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2020 Update
Jodi Skiles, MD, and Sherif Farag, MD, PhD, pose for a portrait.

Cancer Update

Indiana University School of Medicine is helping revolutionize how cancer is treated. More than 250 cancer researchers at the Indiana University Melvin and Bren Simon Comprehensive Cancer Center conduct research focused on a wide variety of cancers. Some of these scientists work in IU laboratories seeking to understand cancer at a cellular level; others are designing and directing clinical trials aimed at improving treatment outcomes. Their groundbreaking work is powered by your generous support. Here’s a look at how, together, we’re improving the prevention, diagnosis and treatment of cancer.


Cancer researchers have known immune cells can recognize and attack cancer since the late 1970s. The enduring question, though, was whether those cells could be trained to attack cancer without causing harm to the patient.

Now, immunotherapy is a reality.

The process involves removing a type of immune cells, T cells, from a patient’s body and modifying them so they will zero in on certain markers for cancer. Billions of these re-engineered cells are multiplied in the lab and then infused back into the patient’s body. Remarkably, these engineered cells can survive for an extended period, floating through the bloodstream and fighting off cancer. Think of them as a living drug.

IU Simon Comprehensive Cancer Center researchers Sherif Farag, MD, PhD, and Jodi Skiles, MD, are leading the partnership with IU Health to bring this groundbreaking, research-based treatment—known as CAR T-cell therapy—to children and adults with certain blood cancers.

The Stem Cell Transplant and Cellular Therapy Program at Riley Hospital for Children is the only program in Indiana offering this treatment. IU has also joined CureWorks, a group of elite pediatric centers collaborating on novel cell and immune therapies.

IU physician-scientists are also running several clinical trials that explore whether immunotherapy can thwart multiple myeloma, a rare form of cancer in plasma cells.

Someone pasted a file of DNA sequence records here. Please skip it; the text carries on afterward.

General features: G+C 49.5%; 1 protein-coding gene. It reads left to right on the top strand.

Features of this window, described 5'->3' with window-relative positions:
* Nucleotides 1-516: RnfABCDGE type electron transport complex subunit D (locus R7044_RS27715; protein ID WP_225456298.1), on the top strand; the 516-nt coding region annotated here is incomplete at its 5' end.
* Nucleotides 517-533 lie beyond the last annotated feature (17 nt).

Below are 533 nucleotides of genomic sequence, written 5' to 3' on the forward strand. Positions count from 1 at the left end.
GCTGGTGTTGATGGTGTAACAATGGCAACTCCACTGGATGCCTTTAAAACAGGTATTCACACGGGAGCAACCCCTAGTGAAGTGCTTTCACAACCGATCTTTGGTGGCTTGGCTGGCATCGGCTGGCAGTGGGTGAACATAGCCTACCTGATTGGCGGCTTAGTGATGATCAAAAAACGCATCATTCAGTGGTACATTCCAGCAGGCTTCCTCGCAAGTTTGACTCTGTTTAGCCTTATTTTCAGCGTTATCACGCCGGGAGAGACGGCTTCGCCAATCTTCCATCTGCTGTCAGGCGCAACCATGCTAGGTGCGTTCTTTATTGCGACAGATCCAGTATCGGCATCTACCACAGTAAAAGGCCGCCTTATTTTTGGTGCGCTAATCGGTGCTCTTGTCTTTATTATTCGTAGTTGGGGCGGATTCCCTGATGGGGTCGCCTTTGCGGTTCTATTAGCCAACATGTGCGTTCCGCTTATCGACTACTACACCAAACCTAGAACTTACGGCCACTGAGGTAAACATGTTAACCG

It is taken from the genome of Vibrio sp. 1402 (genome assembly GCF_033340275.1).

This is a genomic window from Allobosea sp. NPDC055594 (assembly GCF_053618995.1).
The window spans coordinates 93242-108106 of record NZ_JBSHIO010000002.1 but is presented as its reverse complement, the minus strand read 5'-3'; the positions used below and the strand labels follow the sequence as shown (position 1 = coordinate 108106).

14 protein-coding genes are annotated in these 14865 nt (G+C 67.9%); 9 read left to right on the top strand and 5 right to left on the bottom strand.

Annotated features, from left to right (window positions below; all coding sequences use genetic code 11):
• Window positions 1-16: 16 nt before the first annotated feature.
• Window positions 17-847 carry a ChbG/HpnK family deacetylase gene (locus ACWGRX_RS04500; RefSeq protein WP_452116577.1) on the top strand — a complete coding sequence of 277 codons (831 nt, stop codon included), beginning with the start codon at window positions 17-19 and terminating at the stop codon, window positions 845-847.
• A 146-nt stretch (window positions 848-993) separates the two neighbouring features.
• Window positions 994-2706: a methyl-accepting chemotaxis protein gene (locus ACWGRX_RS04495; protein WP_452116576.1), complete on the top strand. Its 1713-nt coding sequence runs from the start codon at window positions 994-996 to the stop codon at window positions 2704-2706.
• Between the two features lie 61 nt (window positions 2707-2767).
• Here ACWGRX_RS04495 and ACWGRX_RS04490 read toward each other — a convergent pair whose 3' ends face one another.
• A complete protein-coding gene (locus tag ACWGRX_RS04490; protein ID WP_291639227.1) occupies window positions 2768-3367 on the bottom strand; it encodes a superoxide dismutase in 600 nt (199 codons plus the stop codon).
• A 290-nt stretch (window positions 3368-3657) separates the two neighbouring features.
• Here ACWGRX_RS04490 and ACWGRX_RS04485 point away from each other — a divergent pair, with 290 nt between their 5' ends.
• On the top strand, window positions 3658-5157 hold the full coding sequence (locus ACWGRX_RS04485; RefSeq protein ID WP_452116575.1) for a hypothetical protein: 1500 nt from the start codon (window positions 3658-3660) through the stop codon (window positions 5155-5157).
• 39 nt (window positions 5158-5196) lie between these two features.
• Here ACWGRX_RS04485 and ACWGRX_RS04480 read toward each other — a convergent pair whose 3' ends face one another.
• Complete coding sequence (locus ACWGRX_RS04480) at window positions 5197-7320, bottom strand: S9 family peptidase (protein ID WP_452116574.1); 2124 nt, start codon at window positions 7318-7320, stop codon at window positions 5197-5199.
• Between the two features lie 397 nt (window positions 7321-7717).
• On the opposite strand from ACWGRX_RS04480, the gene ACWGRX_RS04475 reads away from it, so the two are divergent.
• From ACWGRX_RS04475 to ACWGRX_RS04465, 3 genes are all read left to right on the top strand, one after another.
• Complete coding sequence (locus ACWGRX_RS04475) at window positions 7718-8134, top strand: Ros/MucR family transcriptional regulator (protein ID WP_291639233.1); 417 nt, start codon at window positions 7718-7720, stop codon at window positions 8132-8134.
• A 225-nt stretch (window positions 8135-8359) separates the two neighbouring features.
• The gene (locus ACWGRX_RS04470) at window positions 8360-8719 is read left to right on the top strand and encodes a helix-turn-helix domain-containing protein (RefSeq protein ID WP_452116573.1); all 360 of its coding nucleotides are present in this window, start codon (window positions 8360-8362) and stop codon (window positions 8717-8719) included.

Precision Genomics

 Typically, physicians have described cancer by location—such as breast, lung, or liver—and used a standard regimen for that type of cancer to treat patients. Today, oncologists are making treatment decisions in a fundamentally different way.

The tool that makes this possible is precision genomics.

At the IU Simon Comprehensive Cancer Center, we can analyze a sample of a patient’s tumor and create a nuanced DNA profile. By looking at what’s gone awry at the cellular level, we can see exactly which mutations are driving each individual person’s cancer. This allows us to shift from a one-size-fits-all therapy to a precision therapy – one that is precisely for that patient.

After we collect these insights, a multidisciplinary team crafts treatment plans designed to attack the cancer and spare patients from harsh side effects.

Together with our partners at IU Health, our precision genomics program serves clinics in Lafayette, Muncie, Bloomington, and Indianapolis, allowing patients across Indiana to access this cutting-edge technology and research.

These efforts are epitomized by new precision treatments being developed for an aggressive form of breast cancer called triple-negative breast cancer. Launched by Bryan P. Schneider, MD, the Vera Bradley Professor of Oncology, the “Monogrammed Medicine” clinical trial illuminates the genetic blueprints of a woman’s cancer and screens drug candidates that could be effective.

Milan Radovich, PhD, associate professor of surgery, also uses precision medicine to predict how this aggressive form of breast cancer will evade treatment.

His research led to the development of a novel combination therapy, with one drug aimed at the original target in the tumor and another drug aimed at blocking the escape pathway that the tumor was taking. This new treatment option is currently being offered to patients in a clinical trial.

Similar research into developing personalized treatments for patients is under way in early-stage diseases such as lung cancer.

Leader in the Field 

 Implementing precision genomics and immunotherapy underscores why the IU Simon Comprehensive Cancer Center is leading the way in cancer research—and not just in Indiana.

In August 2019, the National Cancer Institute bestowed its highest designation—comprehensive cancer center status—on the cancer center. It is one of only 51 such centers nationally, and the only one in Indiana to earn the honor.

The designation came after an extensive peer review of the cancer center, our shared research facilities, research programs, and leadership. Our collaborative approach to coordinating clinical trials through the Hoosier Cancer Research Network and Big Ten Cancer Research Consortium stood out to the reviewers, as did our partnerships that have created models for global oncology.

IU is known worldwide for its development of the cure for testicular cancer, the first umbilical stem cell transplant, and the world's only collection of healthy breast tissue samples. The new NCI designation demonstrates that our researchers continue to build on this legacy through work that advances the treatment and prevention of all cancers.

The NCI designation came with a five-year, $13.8 million grant to support research programs and facilities at the center. Much of the progress that led to this prestigious designation was supported by gifts from people like you.

Help IU School of Medicine bring us closer to a cure for cancer.

Contact Meghan McFadden Forestal at 317-278-2102.

Contact Meghan McFadden Forestal